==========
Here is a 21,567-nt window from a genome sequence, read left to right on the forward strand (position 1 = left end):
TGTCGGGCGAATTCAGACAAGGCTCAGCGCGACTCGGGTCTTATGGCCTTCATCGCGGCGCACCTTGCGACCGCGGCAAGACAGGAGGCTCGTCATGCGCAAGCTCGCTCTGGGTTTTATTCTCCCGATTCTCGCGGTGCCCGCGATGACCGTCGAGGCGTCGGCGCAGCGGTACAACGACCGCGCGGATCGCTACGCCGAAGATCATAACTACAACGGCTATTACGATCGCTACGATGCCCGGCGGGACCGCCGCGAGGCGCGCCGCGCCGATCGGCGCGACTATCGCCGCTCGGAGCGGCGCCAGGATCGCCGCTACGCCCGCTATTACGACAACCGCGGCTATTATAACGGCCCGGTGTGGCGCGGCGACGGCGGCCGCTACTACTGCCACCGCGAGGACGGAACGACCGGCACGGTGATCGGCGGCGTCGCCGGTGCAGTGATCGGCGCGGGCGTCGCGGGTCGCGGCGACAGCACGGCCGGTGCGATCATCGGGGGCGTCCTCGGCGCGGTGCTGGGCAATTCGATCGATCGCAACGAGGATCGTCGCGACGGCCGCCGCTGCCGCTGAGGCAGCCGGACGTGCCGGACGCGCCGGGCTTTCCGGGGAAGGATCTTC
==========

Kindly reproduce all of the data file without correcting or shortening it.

Here is a 21,567-nt window from a genome sequence, read left to right on the forward strand (position 1 = left end):
TGTCGGGCGAATTCAGACAAGGCTCAGCGCGACTCGGGTCTTATGGCCTTCATCGCGGCGCACCTTGCGACCGCGGCAAGACAGGAGGCTCGTCATGCGCAAGCTCGCTCTGGGTTTTATTCTCCCGATTCTCGCGGTGCCCGCGATGACCGTCGAGGCGTCGGCGCAGCGGTACAACGACCGCGCGGATCGCTACGCCGAAGATCATAACTACAACGGCTATTACGATCGCTACGATGCCCGGCGGGACCGCCGCGAGGCGCGCCGCGCCGATCGGCGCGACTATCGCCGCTCGGAGCGGCGCCAGGATCGCCGCTACGCCCGCTATTACGACAACCGCGGCTATTATAACGGCCCGGTGTGGCGCGGCGACGGCGGCCGCTACTACTGCCACCGCGAGGACGGAACGACCGGCACGGTGATCGGCGGCGTCGCCGGTGCAGTGATCGGCGCGGGCGTCGCGGGTCGCGGCGACAGCACGGCCGGTGCGATCATCGGGGGCGTCCTCGGCGCGGTGCTGGGCAATTCGATCGATCGCAACGAGGATCGTCGCGACGGCCGCCGCTGCCGCTGAGGCAGCCGGACGTGCCGGACGCGCCGGGCTTTCCGGGGAAGGATCTTC